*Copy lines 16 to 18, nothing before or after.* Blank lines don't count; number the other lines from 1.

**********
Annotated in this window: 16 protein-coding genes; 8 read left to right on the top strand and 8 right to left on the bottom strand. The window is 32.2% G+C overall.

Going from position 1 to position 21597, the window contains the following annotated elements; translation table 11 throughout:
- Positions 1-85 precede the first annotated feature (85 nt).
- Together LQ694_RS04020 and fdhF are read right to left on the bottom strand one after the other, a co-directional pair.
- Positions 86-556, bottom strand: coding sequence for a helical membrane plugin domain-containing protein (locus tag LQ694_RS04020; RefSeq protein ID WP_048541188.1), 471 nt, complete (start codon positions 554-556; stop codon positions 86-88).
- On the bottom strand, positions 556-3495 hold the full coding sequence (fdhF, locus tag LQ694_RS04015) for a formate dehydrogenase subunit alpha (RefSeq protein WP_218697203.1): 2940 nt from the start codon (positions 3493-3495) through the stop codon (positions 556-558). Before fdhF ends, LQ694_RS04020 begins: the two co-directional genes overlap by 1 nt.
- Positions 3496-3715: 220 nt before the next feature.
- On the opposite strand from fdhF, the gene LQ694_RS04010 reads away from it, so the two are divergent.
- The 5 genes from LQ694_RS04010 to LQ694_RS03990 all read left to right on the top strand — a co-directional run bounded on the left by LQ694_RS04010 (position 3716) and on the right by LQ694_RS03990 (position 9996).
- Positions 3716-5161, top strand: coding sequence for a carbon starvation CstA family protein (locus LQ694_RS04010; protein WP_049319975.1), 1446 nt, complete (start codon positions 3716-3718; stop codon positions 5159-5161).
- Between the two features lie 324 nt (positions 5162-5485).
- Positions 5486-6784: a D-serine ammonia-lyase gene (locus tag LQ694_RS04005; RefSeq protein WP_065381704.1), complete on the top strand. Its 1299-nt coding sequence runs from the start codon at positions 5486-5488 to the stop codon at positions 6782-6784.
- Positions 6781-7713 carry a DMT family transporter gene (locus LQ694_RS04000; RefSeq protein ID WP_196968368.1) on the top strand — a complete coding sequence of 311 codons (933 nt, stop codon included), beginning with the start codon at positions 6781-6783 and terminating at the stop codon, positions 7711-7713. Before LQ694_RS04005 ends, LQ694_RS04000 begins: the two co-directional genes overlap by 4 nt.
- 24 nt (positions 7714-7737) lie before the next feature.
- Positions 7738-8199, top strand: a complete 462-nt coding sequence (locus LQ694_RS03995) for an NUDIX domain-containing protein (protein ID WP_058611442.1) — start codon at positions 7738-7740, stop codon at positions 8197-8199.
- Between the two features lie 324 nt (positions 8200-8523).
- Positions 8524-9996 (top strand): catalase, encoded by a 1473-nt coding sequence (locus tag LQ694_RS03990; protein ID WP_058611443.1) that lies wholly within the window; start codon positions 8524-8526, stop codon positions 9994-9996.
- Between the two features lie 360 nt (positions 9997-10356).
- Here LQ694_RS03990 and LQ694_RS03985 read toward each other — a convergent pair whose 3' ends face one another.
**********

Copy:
- Between the two features lie 324 nt (positions 8200-8523).
- Positions 8524-9996 (top strand): catalase, encoded by a 1473-nt coding sequence (locus tag LQ694_RS03990; protein ID WP_058611443.1) that lies wholly within the window; start codon positions 8524-8526, stop codon positions 9994-9996.
- Between the two features lie 360 nt (positions 9997-10356).